Sorry if this is too basic, but I'll try to describe what the Fourier transform means (also, warning: I'm not good at short explanations). Any "time series" (signal) can be described as the sum of individual sine waves, each with a different frequency. Any one frequency will have a certain amount of power that is not necessarily the same as other frequencies' power. Where your notes talk about "patterns" in the data, that's what I mean by these individual sine waves that we sum up. The important point that the Fourier transform is based on is that any signal can be approximated by a sum of sine waves of different frequencies (the classic example is the square wave). Even if the signal is aperiodic, you can construct a set of sine waves of different frequencies and different powers that approximate your signal. As you use a larger number of sine waves, you get a better approximation.
With sound, power corresponds to loudness. If you play two notes on the piano at the same time, one loudly and one quietly, then one note "has more power in the signal" (is louder) than the other. The Fourier coefficients are essentially the powers of each frequency. Say you have a simple signal that is the sum of 3 sine waves: one at 20Hz, one at 31Hz, and one at 49Hz. If you calculate Fourier coefficients of the signal between 1Hz and 100Hz and plot them, that will be something like your "power spectral density" - how powerful/present each frequency is in the signal. This plot would be zero everywhere except for peaks at 20, 31, and 49 Hz, because all frequencies except those three have zero signal power.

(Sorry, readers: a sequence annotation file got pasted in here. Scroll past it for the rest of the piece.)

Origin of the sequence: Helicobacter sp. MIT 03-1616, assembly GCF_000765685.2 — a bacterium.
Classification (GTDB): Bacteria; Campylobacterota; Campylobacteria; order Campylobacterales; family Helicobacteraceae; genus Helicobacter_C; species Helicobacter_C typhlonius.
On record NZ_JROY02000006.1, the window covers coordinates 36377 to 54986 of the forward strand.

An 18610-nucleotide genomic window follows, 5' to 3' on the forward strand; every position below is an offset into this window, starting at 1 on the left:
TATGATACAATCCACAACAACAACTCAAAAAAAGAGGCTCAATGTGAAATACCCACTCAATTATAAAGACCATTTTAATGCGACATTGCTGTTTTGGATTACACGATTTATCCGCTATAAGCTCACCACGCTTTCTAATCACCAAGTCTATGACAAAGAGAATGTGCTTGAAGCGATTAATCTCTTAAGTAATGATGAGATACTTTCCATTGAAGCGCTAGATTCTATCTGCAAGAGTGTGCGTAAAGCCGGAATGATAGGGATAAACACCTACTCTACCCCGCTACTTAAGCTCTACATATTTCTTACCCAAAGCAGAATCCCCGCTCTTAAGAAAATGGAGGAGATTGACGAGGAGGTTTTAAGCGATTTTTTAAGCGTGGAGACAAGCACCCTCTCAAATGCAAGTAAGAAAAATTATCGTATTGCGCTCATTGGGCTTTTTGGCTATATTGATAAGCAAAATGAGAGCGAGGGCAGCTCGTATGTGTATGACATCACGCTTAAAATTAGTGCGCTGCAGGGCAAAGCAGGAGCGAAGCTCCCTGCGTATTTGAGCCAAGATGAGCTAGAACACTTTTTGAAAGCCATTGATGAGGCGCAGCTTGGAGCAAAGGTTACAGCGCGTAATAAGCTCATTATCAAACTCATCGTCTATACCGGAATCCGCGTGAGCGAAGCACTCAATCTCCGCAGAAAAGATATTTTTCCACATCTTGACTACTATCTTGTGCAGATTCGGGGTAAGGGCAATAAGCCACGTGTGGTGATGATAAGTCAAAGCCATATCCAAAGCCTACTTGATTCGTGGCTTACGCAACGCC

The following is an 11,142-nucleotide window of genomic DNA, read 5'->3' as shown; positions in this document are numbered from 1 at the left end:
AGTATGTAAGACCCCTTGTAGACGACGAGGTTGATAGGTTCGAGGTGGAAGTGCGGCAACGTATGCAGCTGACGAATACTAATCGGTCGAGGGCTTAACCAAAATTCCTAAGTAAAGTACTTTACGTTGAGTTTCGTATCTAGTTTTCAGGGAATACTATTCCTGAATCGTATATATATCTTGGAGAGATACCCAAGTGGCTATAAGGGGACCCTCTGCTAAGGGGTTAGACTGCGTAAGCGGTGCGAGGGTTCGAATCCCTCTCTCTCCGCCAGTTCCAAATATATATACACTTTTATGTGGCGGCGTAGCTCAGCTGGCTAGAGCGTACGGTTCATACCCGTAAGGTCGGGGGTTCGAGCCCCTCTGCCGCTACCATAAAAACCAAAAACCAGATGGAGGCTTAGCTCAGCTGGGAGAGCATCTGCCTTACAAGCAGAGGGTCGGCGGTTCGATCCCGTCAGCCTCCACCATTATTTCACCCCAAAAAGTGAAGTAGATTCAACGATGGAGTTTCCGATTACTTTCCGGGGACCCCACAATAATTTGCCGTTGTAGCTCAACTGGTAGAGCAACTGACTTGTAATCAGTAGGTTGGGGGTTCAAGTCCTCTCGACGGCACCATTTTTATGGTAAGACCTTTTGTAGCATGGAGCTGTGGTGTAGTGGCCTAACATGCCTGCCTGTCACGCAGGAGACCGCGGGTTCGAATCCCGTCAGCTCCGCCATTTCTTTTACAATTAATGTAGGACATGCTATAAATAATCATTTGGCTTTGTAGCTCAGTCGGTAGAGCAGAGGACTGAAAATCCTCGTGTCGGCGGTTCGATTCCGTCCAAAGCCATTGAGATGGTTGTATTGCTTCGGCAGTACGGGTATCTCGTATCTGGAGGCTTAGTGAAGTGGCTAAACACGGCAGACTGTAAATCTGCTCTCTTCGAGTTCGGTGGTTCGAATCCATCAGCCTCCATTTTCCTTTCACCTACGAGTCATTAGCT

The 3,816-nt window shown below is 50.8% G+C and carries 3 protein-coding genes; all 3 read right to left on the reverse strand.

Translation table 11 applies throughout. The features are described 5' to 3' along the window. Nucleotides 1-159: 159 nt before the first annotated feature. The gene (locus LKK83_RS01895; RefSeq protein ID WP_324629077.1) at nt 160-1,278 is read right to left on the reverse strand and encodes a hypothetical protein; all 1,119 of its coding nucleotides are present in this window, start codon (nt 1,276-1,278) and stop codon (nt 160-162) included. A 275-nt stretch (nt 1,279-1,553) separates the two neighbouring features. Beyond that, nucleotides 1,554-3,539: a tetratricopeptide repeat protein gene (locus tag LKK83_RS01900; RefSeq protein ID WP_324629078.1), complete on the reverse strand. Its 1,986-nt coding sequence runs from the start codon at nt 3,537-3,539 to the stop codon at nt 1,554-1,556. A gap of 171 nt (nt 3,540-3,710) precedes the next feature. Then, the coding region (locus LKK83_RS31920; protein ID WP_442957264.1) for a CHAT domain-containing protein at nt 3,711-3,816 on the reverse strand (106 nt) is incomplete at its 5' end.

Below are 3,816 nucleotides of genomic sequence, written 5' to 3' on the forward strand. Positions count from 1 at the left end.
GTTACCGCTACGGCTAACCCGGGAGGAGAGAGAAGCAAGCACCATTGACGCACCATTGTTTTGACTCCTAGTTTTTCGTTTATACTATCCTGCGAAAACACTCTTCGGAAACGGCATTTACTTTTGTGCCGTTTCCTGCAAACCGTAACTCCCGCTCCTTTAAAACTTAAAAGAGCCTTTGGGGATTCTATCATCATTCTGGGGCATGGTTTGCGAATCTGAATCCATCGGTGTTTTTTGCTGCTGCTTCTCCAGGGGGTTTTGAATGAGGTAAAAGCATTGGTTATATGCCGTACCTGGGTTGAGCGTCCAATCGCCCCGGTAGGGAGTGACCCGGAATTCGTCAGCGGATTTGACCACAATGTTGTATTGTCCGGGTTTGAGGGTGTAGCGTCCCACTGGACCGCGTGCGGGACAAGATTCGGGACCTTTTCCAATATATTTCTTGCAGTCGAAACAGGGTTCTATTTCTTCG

This can be useful for filtering, because sometimes the signal and noise exist in nonoverlapping frequency bands (let's say your signal is only the 31Hz component; then low frequency noise is 20Hz and high frequency noise is 49Hz). You can look at what they are with the PSD/Fourier coefficients plot, and that helps you decide where to set your cutoff frequencies to filter out unwanted frequency bands (aka noise).
In practice, all of these values will be ranges instead of individual values. So, low frequency noise might be all frequencies <20Hz, high frequency noise might be all frequencies >100Hz, and the signal might exist in the 30-80Hz band. You can then filter appropriately (high-pass filter for frequencies <30Hz, low-pass for frequencies >80Hz). It's not always clean like this: sometimes the different bands overlap (e.g. if signal has 50Hz-500Hz components and noise has frequencies >300Hz, then you have interference between 300 and 500 Hz that is harder to separate out). To make these claims you need to know some characteristics of the signal, which you often do. For example, just above middle C is the note "A" at 440 Hz, and my speaking voice is usually more than an octave below that. If you want to remove higher frequency noises (say, a dog is whining in the background that you want to suppress), you can low-pass filter at 220 Hz (1 octave lower = 1/2 frequency) and know that my voice will still be there.
There are a few ways to filter in Matlab. If you search for band-pass filters you can find something that's easy to implement (aka matlab functions that band-pass filter). You can also search for low-pass and high-pass individually; depending on the filter it doesn't make a difference if you do a band-pass vs. if you do the two steps separately.
Hope that helps, good luck!